Americans Bradie Tennell, Vincent Zhou lead fields at Four Continents Championships

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Americans Bradie Tennell and Vincent Zhou are in first place in the ladies’ and men’s short programs at the Four Continents Figure Skating Championships in Anaheim, Calif. after skating Thursday.

Full results: Ladies | Men

Tennell skated clean to score 73.91 points. Japan’s Kaori Sakamoto, who won the event last year, sits in second place with 73.36 points.

“I feel like I performed very well,” Tennell said through U.S. Figure Skating. “I’m extremely happy with how I did. It’s exactly how I train at home and it’s what I wanted to do here, to go out there and trust myself and trust my training.”

Mariah Bell from Team USA is in third place heading into Friday’s free skate with 70.02 points. The third American in the field, Ting Cui, sits in seventh with 66.73 points. Cui received an edge call on her triple flip.

“I think it’s the first time I’ve put out a really solid short program and I have so much more room to grow,” Bell said.

The last U.S. woman to win Four Continents was Polina Edmunds in 2015.

Reporter’s NotebookCan U.S. Figure Skating’s junior world team help improve results?

Later Thursday, Zhou was the only man in the field to crack the 100-point mark, scoring 100.18 points. South Korea’s Junhwan Cha is in second place with 97.33 points and China’s Boyang Jin, who won the event last year, is third with 92.17 points.

“This is my first time breaking 100 in the short in international competition,” Zhou said. “I am very happy with this result. It is a reward and a testimony to the hard work I’ve been putting in.”

Olympic silver medalist Shoma Uno is fourth with 91.76 points. The other two Americans in the field, Jason Brown and Tomoki Hiwatashi, sit sixth and ninth, respectively. The men’s free skate is Saturday.

Nathan Chen is the most recent U.S. man to win Four Continents, doing so in 2017. He is not competing at Four Continents but is expected to defend his world title next month in Japan.

MORE: How to watch Four Continents

As a reminder, you can watch Four Continents and the world championships live and on-demand with the ‘Figure Skating Pass’ on NBC Sports Gold. Go to NBCsports.com/gold/figure-skating to sign up for access to every ISU Grand Prix and championship event, as well as domestic U.S. Figure Skating events throughout the season. NBC Sports Gold gives subscribers an unprecedented level of access on more platforms and devices than ever before.

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Asbel Kiprop, Olympic 1500m champ, banned 4 years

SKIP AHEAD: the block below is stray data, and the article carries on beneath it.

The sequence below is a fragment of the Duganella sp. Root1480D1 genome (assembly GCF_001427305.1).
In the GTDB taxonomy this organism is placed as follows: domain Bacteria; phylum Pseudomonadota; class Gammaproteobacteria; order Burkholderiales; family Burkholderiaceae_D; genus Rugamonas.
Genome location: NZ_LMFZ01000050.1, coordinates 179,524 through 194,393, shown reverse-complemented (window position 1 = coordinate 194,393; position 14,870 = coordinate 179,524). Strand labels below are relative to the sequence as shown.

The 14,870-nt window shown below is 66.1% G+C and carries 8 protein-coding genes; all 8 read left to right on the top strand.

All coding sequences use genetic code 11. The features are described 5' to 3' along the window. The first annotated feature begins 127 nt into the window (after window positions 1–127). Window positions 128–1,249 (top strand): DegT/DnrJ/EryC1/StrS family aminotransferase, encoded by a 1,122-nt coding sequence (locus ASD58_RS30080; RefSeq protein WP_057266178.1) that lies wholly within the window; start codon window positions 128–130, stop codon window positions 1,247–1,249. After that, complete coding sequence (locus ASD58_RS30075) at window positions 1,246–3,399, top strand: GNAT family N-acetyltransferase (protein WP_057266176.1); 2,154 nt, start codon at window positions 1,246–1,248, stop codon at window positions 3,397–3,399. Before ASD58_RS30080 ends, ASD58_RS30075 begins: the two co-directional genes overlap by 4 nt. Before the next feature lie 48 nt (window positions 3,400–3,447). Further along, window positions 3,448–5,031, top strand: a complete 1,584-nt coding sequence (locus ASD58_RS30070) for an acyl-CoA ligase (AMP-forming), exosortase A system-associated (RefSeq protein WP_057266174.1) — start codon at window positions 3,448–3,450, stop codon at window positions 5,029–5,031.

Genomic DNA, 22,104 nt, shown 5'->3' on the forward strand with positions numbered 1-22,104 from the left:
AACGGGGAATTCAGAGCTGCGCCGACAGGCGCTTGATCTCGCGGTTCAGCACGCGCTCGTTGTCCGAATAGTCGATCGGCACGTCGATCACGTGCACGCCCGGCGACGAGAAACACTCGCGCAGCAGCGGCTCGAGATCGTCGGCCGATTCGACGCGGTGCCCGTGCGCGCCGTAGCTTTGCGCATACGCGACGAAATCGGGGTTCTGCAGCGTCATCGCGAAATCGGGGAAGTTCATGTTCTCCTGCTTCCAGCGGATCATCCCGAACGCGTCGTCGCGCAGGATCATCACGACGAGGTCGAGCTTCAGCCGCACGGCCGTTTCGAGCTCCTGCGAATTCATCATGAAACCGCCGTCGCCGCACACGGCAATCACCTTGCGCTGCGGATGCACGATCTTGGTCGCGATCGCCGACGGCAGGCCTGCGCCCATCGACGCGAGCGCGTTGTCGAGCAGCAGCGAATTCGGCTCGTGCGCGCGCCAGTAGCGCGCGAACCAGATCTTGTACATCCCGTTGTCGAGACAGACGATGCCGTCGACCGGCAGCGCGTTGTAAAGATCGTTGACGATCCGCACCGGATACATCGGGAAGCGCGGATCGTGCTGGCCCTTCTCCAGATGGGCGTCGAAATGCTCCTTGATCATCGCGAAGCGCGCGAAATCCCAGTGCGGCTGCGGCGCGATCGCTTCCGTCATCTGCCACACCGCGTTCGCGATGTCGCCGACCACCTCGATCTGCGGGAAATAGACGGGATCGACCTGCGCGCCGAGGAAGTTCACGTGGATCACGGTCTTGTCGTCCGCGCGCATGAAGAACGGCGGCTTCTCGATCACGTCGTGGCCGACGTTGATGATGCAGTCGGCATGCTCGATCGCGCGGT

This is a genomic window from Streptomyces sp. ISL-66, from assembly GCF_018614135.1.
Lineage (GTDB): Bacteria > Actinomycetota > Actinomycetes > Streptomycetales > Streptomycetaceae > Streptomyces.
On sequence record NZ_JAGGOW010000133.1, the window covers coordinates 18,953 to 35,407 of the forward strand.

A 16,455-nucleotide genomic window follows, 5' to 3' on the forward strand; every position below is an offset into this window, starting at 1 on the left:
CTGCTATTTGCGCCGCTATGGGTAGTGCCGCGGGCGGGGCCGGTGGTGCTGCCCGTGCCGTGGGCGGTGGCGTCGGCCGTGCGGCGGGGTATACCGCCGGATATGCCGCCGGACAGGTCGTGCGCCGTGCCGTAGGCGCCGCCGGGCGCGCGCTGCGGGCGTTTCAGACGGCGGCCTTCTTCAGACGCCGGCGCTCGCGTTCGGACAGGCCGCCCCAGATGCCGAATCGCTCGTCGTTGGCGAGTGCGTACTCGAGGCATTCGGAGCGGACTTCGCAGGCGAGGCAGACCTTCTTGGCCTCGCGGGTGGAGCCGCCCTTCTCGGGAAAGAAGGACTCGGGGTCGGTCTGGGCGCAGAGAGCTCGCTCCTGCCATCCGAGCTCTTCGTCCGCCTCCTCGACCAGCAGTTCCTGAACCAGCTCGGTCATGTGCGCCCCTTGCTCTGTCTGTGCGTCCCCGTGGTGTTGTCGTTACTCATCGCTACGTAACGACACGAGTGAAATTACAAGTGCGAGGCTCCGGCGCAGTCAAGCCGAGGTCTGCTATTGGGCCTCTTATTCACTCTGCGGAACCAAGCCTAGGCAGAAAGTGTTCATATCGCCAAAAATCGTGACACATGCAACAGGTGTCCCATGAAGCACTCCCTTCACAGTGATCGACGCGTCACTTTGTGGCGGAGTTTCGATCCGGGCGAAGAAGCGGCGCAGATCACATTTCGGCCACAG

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Kenyan Asbel Kiprop, the 2008 Olympic 1500m champion and a three-time world champ, was banned four years after testing positive for EPO in November 2017, according to track and field’s doping watchdog organization.

The ban is backdated to Feb. 3, 2018, when the 29-year-old was provisionally suspended after the failed test.

Kiprop repeatedly denied doping since last May, when he first acknowledged the positive test. Most recently, a 3,000-word defense from his lawyer was posted on Kiprop’s Facebook page.

Kiprop’s defenses included saying he was a victim of extortion and that he was offered “a reward” of becoming an anti-doping ambassador if he admitted guilt. The Athletics Integrity Unit (AIU), the IAAF’s independent organization to monitor doping and corruption, denied the latter last May.

A disciplinary panel dismissed six defenses from exonerating him, including the possibility his sample was spiked, in handing out the four-year ban.

Kiprop, the pre-eminent 1500m runner of the last decade, can appeal the ban.

At 19, he finished second in the Beijing Olympic 1500m but was upgraded to gold a year later after Bahrain’s Rashid Ramzi failed a drug test. He is the youngest Olympic 1500m medalist of all time, according to the OlyMADMen.

Kiprop went on to earn three straight world titles in the 1500m in 2011, 2013 and 2015, matching the feats of retired legends Noureddine Morceli and Hicham El Guerrouj.

He struggled in the 2012 and 2016 Olympics, finishing last in the London final with a hamstring injury and sixth in the Rio final won by American rival Matthew Centrowitz.

Kiprop has targeted El Guerrouj’s world record of 3:26:00, missing the mark by .69 of a second in 2015.

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Maggie Nichols is second woman in 20 years to repeat as NCAA all-around champ

Maggie Nichols
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Oklahoma junior and world champion gymnast Maggie Nichols became the first woman to repeat as NCAA all-around champion in 12 years, returning from a heel injury to compete on all four events for the first time since January on Friday.

Nichols, a Rio Olympic hopeful before being beset by a torn meniscus in 2016, joined 2004 Olympic silver medalist Courtney Kupets as the only women to win back-to-back NCAA all-arounds in the 2000s.

A junior, Nichols can next year join Jenny Hansen as the only women to three-peat in NCAA history.

Oklahoma goes for a third team title in four years on Saturday night against UCLA (featuring Olympic champions Madison Kocian and Kyla Ross), LSU and Denver.

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NCAA Women’s Gymnastics Championships Individual Results
All-Around
1. Maggie Nichols (Oklahoma) — 39.7125
2. Lexy Ramler (Minnesota) — 39.6625
2. Kyla Ross (UCLA) — 39.6625
4. Sarah Finnegan (LSU) — 39.65
5. Kennedi Edney (LSU) — 39.6

Vault
1. Kennedi Edney (LSU) — 9.95
1. Derrian Gobourne (Auburn)
1. Maggie Nichols (Oklahoma)
1. Kyla Ross (UCLA)

Uneven Bars
1. Sarah Finnegan (LSU) — 9.95

Balance Beam
1. Natalie Wojcik (Michigan) — 9.95

Floor Exercise
1. Alicia Boren (Florida) — 9.95
1. Lynnzee Brown (Denver)
1. Brenna Dowell (Oklahoma)
1. Kyla Ross (UCLA)